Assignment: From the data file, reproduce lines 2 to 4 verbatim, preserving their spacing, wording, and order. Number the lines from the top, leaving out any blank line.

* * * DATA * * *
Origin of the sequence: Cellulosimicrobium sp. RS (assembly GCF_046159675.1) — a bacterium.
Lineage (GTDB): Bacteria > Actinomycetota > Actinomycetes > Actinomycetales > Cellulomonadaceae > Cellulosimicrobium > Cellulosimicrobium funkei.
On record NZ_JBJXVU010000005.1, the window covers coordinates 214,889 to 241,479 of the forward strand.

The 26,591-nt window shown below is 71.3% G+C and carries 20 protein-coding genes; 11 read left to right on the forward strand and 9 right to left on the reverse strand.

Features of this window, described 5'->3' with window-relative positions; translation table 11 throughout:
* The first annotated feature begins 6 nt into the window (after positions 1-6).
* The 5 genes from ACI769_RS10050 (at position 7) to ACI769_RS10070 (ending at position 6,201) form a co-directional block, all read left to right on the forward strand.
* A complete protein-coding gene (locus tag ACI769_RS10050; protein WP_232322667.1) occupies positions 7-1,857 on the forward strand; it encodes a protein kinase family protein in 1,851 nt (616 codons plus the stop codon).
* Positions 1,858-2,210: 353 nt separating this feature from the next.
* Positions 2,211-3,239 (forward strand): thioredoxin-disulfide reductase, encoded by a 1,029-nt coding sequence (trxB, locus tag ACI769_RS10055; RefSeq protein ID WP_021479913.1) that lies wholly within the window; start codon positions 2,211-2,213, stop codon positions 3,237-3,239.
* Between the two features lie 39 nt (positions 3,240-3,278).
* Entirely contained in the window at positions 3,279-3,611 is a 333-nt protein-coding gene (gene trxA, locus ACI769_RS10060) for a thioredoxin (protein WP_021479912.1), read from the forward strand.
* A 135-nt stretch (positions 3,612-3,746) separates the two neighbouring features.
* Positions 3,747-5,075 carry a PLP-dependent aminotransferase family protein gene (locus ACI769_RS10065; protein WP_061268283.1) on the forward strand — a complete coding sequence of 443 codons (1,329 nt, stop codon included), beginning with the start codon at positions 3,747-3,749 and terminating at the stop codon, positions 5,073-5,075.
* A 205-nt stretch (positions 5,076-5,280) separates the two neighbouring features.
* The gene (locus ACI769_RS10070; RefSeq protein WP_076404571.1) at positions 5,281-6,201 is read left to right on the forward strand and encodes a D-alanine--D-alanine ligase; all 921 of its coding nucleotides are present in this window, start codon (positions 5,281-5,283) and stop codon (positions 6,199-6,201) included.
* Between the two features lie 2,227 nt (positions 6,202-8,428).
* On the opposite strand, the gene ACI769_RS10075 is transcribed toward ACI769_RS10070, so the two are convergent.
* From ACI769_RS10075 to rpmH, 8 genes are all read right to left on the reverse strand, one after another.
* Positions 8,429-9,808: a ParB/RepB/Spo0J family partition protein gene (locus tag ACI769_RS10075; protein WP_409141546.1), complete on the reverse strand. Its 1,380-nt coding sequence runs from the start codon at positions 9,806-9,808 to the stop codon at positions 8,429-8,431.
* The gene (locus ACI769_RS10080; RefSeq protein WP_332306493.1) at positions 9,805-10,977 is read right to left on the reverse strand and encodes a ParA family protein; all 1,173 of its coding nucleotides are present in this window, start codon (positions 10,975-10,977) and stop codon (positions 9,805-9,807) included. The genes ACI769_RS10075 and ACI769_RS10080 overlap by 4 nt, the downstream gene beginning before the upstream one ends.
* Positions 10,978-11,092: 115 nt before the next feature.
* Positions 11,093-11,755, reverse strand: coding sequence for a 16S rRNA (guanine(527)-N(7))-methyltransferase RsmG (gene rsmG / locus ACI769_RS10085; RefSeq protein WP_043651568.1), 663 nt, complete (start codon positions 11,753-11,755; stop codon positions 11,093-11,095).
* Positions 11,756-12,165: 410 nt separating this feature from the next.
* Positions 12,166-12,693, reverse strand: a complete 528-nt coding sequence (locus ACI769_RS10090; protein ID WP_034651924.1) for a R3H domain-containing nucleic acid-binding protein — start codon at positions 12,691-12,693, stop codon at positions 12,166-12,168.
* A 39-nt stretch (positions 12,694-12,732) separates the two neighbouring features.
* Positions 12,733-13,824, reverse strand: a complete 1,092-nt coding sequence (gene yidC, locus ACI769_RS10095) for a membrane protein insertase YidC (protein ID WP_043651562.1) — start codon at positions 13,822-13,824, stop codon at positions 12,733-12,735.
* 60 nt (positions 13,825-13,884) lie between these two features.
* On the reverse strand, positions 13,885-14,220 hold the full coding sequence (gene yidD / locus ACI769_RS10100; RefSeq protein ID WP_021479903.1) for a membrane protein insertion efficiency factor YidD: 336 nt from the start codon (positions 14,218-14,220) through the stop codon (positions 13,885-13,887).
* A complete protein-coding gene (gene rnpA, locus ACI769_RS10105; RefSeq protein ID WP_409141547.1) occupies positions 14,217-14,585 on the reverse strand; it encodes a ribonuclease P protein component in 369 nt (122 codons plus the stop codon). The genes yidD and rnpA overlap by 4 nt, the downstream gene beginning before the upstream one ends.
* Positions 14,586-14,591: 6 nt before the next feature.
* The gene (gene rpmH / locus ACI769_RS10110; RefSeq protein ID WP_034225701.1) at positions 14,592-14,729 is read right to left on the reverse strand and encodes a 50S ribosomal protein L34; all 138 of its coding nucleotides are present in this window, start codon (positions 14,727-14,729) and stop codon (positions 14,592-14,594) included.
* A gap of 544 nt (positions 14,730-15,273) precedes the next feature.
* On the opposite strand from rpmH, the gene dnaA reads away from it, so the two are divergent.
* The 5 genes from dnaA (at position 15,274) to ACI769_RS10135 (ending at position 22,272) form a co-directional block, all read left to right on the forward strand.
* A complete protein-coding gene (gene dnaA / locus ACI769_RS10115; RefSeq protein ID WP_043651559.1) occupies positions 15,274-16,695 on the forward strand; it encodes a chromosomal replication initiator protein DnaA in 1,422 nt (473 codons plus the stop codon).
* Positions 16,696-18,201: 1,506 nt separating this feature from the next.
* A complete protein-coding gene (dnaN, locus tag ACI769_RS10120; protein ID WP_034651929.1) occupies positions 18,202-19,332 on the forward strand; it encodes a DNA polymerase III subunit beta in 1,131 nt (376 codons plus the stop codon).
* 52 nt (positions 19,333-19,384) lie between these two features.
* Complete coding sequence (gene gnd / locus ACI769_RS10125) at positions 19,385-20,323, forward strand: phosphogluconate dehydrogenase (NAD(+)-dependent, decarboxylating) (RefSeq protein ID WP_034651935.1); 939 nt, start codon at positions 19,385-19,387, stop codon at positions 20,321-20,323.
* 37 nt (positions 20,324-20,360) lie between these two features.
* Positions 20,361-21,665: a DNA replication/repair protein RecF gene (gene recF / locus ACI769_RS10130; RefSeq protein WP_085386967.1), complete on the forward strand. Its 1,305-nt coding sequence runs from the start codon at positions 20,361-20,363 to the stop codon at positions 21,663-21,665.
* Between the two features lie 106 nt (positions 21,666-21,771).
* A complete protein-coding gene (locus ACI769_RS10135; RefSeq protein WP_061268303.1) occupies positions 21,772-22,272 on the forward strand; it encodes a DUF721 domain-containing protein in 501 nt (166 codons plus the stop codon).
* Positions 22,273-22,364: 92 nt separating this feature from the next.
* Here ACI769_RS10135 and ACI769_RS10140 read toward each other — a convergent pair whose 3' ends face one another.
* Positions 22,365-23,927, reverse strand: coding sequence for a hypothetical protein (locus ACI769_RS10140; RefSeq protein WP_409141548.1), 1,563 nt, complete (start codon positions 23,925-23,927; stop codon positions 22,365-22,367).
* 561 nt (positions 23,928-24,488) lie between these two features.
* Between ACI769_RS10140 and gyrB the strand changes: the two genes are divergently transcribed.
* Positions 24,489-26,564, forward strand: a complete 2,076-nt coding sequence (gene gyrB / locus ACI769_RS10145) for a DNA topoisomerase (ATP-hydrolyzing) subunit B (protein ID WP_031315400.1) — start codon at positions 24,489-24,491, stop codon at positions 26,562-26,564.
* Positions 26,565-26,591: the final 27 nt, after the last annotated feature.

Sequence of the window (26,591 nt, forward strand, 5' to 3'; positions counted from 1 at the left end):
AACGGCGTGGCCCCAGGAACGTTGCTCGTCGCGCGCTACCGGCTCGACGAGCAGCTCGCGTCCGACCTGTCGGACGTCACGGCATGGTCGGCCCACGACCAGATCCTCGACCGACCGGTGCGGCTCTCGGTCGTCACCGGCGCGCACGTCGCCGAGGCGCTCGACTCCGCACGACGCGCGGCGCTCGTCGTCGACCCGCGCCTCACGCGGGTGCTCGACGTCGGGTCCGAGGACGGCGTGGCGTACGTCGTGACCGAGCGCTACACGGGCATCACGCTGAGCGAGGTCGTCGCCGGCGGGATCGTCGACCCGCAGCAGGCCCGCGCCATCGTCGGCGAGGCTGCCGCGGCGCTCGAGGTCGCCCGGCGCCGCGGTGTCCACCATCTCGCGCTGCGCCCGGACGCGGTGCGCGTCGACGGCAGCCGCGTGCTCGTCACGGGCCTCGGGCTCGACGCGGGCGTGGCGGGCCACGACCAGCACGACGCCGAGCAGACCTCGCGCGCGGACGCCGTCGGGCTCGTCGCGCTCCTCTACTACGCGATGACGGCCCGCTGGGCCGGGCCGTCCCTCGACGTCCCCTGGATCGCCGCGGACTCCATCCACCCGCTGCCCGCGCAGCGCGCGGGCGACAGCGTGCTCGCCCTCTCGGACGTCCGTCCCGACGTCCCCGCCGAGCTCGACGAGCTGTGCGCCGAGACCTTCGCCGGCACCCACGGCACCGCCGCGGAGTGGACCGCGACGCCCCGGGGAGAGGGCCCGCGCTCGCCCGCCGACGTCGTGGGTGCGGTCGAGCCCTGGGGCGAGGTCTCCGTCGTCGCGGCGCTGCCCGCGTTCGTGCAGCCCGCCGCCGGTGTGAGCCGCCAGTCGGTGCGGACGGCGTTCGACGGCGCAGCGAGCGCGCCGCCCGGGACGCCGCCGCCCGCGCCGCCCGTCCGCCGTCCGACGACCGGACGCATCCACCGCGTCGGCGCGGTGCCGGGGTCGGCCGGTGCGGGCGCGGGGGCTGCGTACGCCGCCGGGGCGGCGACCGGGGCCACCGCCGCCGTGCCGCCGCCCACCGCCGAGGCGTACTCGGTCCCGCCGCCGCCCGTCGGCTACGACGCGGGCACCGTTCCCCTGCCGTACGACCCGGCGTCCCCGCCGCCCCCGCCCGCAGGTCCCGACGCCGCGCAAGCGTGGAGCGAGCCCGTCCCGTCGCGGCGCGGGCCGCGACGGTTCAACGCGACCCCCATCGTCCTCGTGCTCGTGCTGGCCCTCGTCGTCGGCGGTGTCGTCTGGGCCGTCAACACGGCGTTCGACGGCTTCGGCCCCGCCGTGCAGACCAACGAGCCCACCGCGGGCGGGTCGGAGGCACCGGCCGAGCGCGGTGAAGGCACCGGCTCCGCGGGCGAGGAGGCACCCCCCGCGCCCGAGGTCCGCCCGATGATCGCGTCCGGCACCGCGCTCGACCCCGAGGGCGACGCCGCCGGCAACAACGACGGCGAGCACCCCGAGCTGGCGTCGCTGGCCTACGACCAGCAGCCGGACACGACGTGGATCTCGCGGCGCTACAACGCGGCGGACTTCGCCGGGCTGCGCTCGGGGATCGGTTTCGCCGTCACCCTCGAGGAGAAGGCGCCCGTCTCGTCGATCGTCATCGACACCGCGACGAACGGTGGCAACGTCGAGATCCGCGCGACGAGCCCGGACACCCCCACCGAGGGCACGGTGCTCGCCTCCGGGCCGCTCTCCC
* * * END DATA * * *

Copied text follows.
Lineage (GTDB): Bacteria > Actinomycetota > Actinomycetes > Actinomycetales > Cellulomonadaceae > Cellulosimicrobium > Cellulosimicrobium funkei.
On record NZ_JBJXVU010000005.1, the window covers coordinates 214,889 to 241,479 of the forward strand.

The 26,591-nt window shown below is 71.3% G+C and carries 20 protein-coding genes; 11 read left to right on the forward strand and 9 right to left on the reverse strand.